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8 Reasons Employed Doctors Should Consider Employment Lite

Today’s post is a guest post from Dr. Tod Stilton, a family medicine doc who is going to share his interesting experience and recommendations regarding “employment lite” for doctors.

I really enjoyed this one and think you all will too!

Take it away Tod…

I am a physician with 30 years of experience and I love my life. In my opinion, I have the best job in the world. Yet our profession is under an unprecedented assault from the current medical-economic system.

It breaks my heart to know that 1 out of 2 of our tribe is currently burned out. This is especially concerning to me as my oldest son starts his residency this year. I would like to see him and his cohort avoid this tragic career space. 

A little over 10 years ago, I discovered the little known professional model called employment lite that rescued me from my downward spiral due to employment.

This discovery revitalized my career and allowed me to hold onto the many benefits of employment. Yet, it also emancipated me from from suffocating control of my employer. In addition to that, it allowed me to hold onto over $70,000 in retained income annually.  All of these same benefits are available to you as well.

Your small business superpowers

The path involves forming your professional corporation(PC) and then connecting it to what is called a professional services agreement. This opportunity is hidden to most employed doctors because they have mistakingly assumed that PC’s are only useful for private practice. It turns out that this is a myth that has been perpetuated by both doctors and employers alike.

To identify the origin of this myth, you must understand that doctors a generation ago fully embraced the fact that they were professionally endowed with small business superpowers.

They embraced and leveraged one of the most important earned benefits of their medical degree and professional license. They did this via the the formation of their own small business-PC. Thus their old model involved forming a private practice-PC that housed their professional services and small business affairs within a clinic owned by the PC. Back in the day, this was a smart move.

But now these traditional PC’s are disappearing from the landscape. This is due to large corporations erasing them as competition. Thus many doctors are wisely choosing to avoid this option.

Blue chip recruits

In fact most younger physicians are responding to these market forces by selling out their small business superpowers to large corporations who fully understand the economic potential of these superpowers.  

This has led employers to pursue physicians like blue chip athletes. According  to the 2021 Physician Recruiting Incentives report from Merritt Hawkins physicians are in such high demand by employers that 45% of new doctors received 100 or more job solicitations during their training. 66% of new doctors said they received 51 or more job solicitations.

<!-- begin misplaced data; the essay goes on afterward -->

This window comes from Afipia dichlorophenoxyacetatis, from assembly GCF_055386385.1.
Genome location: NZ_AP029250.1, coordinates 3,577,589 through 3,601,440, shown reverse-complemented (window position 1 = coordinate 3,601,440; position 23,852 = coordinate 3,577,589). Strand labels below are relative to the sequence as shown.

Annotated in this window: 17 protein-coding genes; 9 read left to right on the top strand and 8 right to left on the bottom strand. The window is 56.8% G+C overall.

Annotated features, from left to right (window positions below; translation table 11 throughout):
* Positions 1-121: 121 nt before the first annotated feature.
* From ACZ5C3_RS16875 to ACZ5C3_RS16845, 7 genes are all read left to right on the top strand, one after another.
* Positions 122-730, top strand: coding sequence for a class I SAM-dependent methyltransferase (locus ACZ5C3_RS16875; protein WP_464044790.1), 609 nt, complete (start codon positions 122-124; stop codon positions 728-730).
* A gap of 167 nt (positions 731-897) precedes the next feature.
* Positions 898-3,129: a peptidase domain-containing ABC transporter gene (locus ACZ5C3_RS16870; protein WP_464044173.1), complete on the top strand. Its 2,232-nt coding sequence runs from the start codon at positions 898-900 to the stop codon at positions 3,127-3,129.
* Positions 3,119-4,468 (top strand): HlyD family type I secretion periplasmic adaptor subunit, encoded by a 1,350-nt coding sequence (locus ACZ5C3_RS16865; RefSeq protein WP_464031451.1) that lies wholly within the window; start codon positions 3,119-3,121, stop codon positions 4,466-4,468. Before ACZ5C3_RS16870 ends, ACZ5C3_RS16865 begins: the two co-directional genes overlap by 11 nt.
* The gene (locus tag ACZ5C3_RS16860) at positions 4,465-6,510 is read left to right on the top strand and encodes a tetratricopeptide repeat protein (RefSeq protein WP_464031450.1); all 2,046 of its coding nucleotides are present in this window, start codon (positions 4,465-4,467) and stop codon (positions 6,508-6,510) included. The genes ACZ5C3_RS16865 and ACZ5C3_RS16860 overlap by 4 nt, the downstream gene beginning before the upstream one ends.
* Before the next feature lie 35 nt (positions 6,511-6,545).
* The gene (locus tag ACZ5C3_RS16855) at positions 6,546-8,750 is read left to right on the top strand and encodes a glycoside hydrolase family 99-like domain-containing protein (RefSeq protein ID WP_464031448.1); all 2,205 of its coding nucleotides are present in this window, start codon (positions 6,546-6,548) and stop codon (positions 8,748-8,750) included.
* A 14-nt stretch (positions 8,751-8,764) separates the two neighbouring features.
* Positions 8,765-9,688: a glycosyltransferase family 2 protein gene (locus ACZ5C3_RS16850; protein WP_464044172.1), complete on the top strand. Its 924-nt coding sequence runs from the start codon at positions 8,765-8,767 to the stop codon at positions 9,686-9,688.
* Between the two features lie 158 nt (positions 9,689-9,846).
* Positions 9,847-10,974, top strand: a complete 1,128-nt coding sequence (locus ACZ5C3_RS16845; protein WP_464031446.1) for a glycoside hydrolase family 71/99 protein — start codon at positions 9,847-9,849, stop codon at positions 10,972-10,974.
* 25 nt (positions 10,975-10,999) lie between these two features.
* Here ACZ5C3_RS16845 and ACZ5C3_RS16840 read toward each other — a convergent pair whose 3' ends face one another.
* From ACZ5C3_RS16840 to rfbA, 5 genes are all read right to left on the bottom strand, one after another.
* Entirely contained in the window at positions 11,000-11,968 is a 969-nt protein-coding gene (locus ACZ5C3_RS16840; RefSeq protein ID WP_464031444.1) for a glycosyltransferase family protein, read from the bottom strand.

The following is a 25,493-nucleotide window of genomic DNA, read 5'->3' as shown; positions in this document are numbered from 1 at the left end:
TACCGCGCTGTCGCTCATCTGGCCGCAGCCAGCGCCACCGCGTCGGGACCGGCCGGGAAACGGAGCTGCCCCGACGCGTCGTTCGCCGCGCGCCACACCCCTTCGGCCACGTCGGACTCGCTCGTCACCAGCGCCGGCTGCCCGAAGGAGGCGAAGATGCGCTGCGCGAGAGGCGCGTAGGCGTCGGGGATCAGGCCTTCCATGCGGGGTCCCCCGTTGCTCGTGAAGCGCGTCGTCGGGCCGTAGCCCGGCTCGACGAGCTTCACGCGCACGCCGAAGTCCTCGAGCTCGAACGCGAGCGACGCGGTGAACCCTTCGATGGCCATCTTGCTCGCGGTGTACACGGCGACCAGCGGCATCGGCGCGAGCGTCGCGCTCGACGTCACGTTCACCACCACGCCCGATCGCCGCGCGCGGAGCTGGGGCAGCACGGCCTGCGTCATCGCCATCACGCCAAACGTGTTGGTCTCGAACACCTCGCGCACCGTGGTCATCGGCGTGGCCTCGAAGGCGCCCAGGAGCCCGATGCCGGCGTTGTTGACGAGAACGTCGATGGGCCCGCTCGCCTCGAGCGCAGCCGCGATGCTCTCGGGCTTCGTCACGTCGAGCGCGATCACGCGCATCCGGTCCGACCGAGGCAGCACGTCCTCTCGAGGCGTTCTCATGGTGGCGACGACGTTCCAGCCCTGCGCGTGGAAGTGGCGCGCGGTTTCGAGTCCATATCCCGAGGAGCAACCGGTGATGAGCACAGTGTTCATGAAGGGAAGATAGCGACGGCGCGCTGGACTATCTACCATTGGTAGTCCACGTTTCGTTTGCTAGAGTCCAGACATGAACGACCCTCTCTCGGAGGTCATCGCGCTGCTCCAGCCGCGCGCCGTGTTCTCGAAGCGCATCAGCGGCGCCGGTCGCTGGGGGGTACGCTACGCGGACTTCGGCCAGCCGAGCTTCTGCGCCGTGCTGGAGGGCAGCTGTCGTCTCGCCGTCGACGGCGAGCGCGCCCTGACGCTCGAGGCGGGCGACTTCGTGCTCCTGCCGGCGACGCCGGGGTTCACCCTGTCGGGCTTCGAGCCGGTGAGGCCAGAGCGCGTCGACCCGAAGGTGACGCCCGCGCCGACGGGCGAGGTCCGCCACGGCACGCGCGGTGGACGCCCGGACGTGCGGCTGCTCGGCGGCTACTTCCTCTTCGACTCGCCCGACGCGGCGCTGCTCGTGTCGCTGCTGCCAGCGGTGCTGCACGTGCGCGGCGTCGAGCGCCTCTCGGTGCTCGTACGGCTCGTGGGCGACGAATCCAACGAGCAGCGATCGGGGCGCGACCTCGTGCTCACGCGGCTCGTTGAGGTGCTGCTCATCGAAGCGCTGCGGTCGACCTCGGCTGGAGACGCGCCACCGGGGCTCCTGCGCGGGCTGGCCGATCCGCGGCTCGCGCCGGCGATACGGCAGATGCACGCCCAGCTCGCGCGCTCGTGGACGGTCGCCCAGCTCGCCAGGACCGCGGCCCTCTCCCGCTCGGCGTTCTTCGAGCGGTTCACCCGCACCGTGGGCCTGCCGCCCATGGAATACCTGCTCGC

This high demand from employers is why MH EVP Travis Singleton says,

“The days of new doctors hanging out a shingle in an independent solo practice are over, Most new doctors prefer to be employed rather than deal with the financial uncertainty and time demands of private practice.”

Benefits of employment

90% of you as younger physicians are choosing the simplicity of employment. 

(This includes me! – I Found My Perfect Physician Job in 6 Steps!) 

 In comparison to private practice, the benefits are many and include: 

  • Quick-start without taking on any additional financial risk 
  • Predictable paycheck at fair market value rates
  • Robust benefit package that saves you the time & effort of sourcing them yourself
  • Term limits in your contract that make it easier to change jobs. This is important since 50% of doctors leave their first job
  • Time away from work rather than using your non-clinical time to operate-manage your practice and its employees.
  • Great remedy for your business illiteracy 

Activating your small business superpowers

While I fully believe each of these points do make employment the primary job option for most of you, I do believe the system desperately needs a market correction that addresses the heart of the burnout issue for doctors.

It’s not about resiliency as much as it is about professional autonomy for employed doctors. The first step to regaining your autonomy is to activate your small business superpowers. Then you need to wisely use them for YOUR benefit.

Employment lite is one of the best ways for both employers and doctors to win in business relationship that supports a doctor’s well being.

In my experience, the formation of my own PC-employment lite agreement restored a significant amount of both my personal and professional autonomy. And all while maintaining my employment relationship with my hospital.

Employment Lite

I realize that this seems almost paradoxical that a core solution to physician burnout is form your own business while remaining employed at the same time. It turns out that employment lite truly is a myth buster.

Let me explain…

Employment lite is a progressive employment model that mirrors most of the components of traditional employment but without full integration. It is a better version of employment for the modern doctor because it uses your own PC in what is called a professional services agreement (PSA). Visually it looks like this: 

employment lite

Traditional employment is the fullest form of alignment among hospitals and physicians. However, employment lite still signifies a high level of physician-hospital alignment that falls just short of traditional employment.

It is formalized by a professional services agreement that is specific to this arrangement. In the end, your employer wants your professional services because that is how they make their money through you.

They monetize your professional services in 3 ways:

  • direct patient care,
  • downstream revenue, and
  • healthcare data (EHR).

But here is the critical point for you to understand